Columbia Students, Faculty Rally Against Hate Crimes
By: NY1 News
NY1: Columbia Students, Faculty Rally Against Hate Crimes
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A group of students and faculty at Columbia University's Teachers College joined together today to stand up against hate, following several incidents in the past month of anti-Semitism and racism at the school. NY1’s Roger Clark filed the following report.
Professor Elizabeth Midlarsky affixed a mezuzah to her office door Monday morning. The scroll serves as a declaration of the Jewish faith.
"It's a wonderful thing that is being done today,” said Midlarsky. “I feel it is a real act of affirmation."
Just last week, the professor's door was found defaced with a spray-painted swastika. On three occasions in October, Midlarsky, who is a Holocaust researcher, found propaganda in her mailbox denying the Holocaust happened.
In response, the Teachers College Jewish Association rallied outside the school Monday to send the message that such acts are unacceptable.
"As taught in the ethics of our Jewish faith, the TCJA denounces prejudice directed toward all minority groups, and stands in solidarity to support them," said TCJA Co-President Rebecca Pasternak.
Among them, an African American faculty member at the Teachers College, who found a noose hung on her office door, also in October. The president of the Teachers College appeared at the rally to assure students that the school has zero tolerance for hate crimes.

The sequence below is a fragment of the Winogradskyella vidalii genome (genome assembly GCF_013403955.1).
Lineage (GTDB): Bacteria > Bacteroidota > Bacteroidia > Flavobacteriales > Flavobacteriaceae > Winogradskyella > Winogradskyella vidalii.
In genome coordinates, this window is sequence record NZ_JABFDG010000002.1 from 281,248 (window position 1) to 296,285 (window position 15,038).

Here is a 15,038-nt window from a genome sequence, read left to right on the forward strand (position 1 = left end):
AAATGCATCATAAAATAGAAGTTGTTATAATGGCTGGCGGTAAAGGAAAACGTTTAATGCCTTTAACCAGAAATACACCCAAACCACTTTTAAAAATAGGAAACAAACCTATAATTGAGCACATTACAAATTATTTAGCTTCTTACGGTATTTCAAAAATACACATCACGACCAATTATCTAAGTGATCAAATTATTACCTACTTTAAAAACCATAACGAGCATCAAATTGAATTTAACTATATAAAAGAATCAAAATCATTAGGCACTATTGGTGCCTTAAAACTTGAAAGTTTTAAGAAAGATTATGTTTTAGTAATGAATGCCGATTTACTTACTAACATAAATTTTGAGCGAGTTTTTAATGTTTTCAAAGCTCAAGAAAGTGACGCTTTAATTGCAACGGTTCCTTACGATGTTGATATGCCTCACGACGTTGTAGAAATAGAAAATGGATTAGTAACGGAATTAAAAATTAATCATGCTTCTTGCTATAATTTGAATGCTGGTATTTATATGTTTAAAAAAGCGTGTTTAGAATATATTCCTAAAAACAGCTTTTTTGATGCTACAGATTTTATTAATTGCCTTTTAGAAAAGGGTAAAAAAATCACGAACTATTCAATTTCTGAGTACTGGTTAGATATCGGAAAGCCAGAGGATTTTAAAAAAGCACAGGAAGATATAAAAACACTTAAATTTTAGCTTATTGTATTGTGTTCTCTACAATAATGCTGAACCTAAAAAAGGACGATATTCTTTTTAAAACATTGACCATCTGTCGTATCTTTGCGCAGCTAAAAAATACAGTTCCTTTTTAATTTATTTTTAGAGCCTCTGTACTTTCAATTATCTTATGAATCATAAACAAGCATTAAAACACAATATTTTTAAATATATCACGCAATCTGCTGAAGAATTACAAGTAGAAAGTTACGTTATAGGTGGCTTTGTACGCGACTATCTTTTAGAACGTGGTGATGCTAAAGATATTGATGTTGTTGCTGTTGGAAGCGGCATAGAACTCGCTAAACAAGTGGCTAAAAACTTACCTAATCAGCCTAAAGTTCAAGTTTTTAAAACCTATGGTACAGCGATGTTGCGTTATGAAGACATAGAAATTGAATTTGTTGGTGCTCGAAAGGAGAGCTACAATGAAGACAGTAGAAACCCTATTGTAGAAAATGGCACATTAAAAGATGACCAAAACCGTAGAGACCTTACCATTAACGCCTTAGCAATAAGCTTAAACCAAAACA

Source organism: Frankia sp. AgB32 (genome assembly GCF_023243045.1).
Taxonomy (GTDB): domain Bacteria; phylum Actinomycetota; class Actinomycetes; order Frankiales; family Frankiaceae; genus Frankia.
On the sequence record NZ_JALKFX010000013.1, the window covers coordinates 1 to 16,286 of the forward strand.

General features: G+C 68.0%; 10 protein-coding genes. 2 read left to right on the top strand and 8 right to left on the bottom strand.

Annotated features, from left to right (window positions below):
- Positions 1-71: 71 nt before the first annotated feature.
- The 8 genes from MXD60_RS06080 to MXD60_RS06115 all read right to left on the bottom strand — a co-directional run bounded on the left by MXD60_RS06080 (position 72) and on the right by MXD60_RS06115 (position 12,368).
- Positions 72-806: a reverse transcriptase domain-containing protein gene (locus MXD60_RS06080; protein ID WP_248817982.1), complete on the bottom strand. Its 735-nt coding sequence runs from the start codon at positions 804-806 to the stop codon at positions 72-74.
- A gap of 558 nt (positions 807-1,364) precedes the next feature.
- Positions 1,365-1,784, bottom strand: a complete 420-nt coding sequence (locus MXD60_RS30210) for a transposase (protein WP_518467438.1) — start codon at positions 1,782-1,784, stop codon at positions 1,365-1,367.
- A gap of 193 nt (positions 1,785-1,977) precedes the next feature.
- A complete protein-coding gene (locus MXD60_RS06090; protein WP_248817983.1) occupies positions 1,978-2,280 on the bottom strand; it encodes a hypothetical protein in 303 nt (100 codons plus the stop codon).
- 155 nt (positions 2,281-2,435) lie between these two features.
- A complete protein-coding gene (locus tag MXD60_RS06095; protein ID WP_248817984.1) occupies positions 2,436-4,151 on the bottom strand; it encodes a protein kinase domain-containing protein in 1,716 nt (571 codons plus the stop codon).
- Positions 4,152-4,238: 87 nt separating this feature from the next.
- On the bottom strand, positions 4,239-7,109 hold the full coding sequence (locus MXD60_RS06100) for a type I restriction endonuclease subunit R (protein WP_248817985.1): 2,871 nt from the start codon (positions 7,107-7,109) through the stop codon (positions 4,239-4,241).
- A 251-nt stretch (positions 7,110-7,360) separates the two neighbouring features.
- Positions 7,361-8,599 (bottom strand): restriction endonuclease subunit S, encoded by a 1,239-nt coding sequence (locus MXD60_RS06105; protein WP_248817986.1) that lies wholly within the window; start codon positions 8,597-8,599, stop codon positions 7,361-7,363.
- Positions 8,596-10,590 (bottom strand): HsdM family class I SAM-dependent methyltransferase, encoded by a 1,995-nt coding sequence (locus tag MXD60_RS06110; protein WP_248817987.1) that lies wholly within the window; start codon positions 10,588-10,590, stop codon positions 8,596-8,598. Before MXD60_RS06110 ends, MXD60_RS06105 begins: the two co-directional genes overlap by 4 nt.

"We are working closely with the New York City Police and have every confidence that the investigation of this matter and other recent incidents is being conducted with the highest degree of thoroughness and professionalism,” said Teachers College President Susan Fuhrman.
It's not just students who attended the rally who are angry about this issue, other students who did not attend the rally told NY1 that they, too, are upset at what's been going on at their school.
"I support them and I feel very upset that it happens at a place like this where we are supposed to be so diverse,” said one student.
"This is a very complicated issue and we are talking about it a lot in our own community,” said another.
Along those lines, the Teachers College has offered to host a prayer breakfast against hate on November 29th, part of a citywide day against hate declared by city lawmakers.
- Roger Clark